Welcome to this year’s Wood Awards where you can see all the winning and shortlisted schemes. As an introduction, Hugh Pearman considers what sets wooden architecture apart
Is there something conceptually different about architecture that is made out of wood? In furniture, this is unarguable. But does the use of the material guide the architect’s hand in such a way that the resulting building is clearly distinguishable from a sister building with the same brief, made from different materials?
I would argue that yes, it does: that in devising buildings with wood in mind – and here I mean structurally, not just the external envelope – architecture adapts accordingly, if perhaps subconsciously. It’s not just a matter of calculating what you can do with given dimensions of green oak or laminated beams or particle board or engineered slabs of CLT (cross-laminated timber, which has been described by one leading architect as ‘the new concrete’). It’s as much to do with an attitude of mind: that here is a material that is grown rather than made, that is infinitely replaceable, that treads lightly on the earth.
These are factors that count heavily with architects, especially the rising generation. In an echo of the ‘nose to tail eating’ movement where no part of the animal is wasted, here is something more herbivorous: it is possible to design and specify a building where no part of the tree is wasted. Especially if your modest energy needs are generated from green sources which will include biomass-fuelled power stations.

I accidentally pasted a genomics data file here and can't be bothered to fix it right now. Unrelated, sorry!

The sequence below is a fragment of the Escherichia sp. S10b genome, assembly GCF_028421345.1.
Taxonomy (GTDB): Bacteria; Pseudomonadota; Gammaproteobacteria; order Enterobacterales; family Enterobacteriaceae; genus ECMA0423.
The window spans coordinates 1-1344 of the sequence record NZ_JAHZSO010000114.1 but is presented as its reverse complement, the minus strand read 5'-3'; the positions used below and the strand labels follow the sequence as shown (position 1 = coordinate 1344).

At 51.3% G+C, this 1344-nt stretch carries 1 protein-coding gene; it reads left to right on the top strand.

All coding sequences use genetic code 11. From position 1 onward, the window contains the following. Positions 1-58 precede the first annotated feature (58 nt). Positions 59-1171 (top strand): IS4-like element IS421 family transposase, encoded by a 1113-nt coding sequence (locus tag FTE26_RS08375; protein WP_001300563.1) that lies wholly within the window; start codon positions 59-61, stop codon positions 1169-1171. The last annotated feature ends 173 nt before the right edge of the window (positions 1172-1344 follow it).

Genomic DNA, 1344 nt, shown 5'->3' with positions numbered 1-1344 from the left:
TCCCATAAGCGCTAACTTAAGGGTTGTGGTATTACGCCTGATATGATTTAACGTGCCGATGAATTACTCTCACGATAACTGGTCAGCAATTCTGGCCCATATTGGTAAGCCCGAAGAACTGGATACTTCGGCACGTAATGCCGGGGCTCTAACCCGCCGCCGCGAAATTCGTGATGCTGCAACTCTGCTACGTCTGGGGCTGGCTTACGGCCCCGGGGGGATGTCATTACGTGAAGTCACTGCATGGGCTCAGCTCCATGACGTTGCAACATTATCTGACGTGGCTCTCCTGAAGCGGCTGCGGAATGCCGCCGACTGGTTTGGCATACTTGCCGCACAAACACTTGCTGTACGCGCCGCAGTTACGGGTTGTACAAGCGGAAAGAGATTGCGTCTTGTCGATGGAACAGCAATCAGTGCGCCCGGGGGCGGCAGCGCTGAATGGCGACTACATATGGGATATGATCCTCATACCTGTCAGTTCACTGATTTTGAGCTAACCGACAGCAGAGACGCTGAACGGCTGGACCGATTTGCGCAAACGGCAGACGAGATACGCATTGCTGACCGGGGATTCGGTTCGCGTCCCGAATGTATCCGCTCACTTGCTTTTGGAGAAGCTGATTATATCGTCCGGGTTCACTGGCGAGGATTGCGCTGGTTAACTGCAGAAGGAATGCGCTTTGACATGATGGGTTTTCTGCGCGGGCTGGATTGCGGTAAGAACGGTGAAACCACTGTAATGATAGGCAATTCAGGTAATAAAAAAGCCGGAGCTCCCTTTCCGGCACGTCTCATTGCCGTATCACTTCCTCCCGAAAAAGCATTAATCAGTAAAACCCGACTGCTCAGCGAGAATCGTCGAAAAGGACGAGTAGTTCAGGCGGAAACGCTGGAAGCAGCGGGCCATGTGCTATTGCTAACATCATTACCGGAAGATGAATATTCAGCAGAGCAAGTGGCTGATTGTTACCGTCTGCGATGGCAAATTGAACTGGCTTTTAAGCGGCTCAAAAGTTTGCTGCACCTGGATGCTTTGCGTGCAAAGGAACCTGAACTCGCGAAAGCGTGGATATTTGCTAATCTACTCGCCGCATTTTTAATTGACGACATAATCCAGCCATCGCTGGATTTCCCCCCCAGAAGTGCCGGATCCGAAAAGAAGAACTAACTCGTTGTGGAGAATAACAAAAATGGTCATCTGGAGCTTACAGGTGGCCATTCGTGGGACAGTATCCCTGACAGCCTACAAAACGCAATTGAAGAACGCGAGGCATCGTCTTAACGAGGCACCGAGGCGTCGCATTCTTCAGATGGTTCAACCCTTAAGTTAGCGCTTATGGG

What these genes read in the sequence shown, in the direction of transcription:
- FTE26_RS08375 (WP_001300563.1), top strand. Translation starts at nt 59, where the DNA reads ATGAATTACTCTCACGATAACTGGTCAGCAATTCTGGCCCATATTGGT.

In this context I was intrigued to learn recently that scientists are investigating how feasible it is to make the growing of timber completely predictable at the cellular level, so that densities, and therefore strength, can be precisely predicted in the way that is more usually associated with synthetic materials. This would certainly help reduce global carbon emissions and allow more delicate structures, and so should be welcomed. But this risks missing one of the joys of timber, which is the look and feel – and sometimes the mass – of it.
It is a very forgiving material in the way that it carries a certain redundancy, which also means repairability. How many conservation projects have you seen where an ancient, perhaps derelict, timber-frame building has been brought back to life, repaired, straightened – even perhaps disassembled, moved and re-erected? Wood can do that. It lasts. It adapts. Long before the term was coined, it was your basic ‘kit of parts’. The different kits that evolved in various societies did so with the human body in mind – what people could readily handle, singly or in groups, as they assembled buildings. I contend that something of that memory remains.
And this is what makes the annual parade of fine architecture and design presented by the Wood Awards such a joy. On the one hand this year, we see a great big office multi-storey block for a media company that makes full use of the technology of timber structure. On the other hand, we find an exquisite little lakeside building that revisits the idea of the ‘noble barn’ as put forward by Britain’s first Renaissance architect, Inigo Jones. Or you can take other contrasts: an ultra-sleek conservatory roof to a Crossrail station in London’s financial district, or an uplifting sequence of spaces in an Edinburgh nursery school. And then we see furniture designs that would be at home in any of these buildings – something that makes this award unique as a fusion of architecture and design.
This range tells you everything about the capabilities of timber in the hands of the best architects, designers and makers. Take a look, and enjoy this year’s winners and commendations. Wood brings out the best not only in buildings and furniture, but also – and this is cause and effect – in people.
Hugh Pearman, editor, RIBA Journal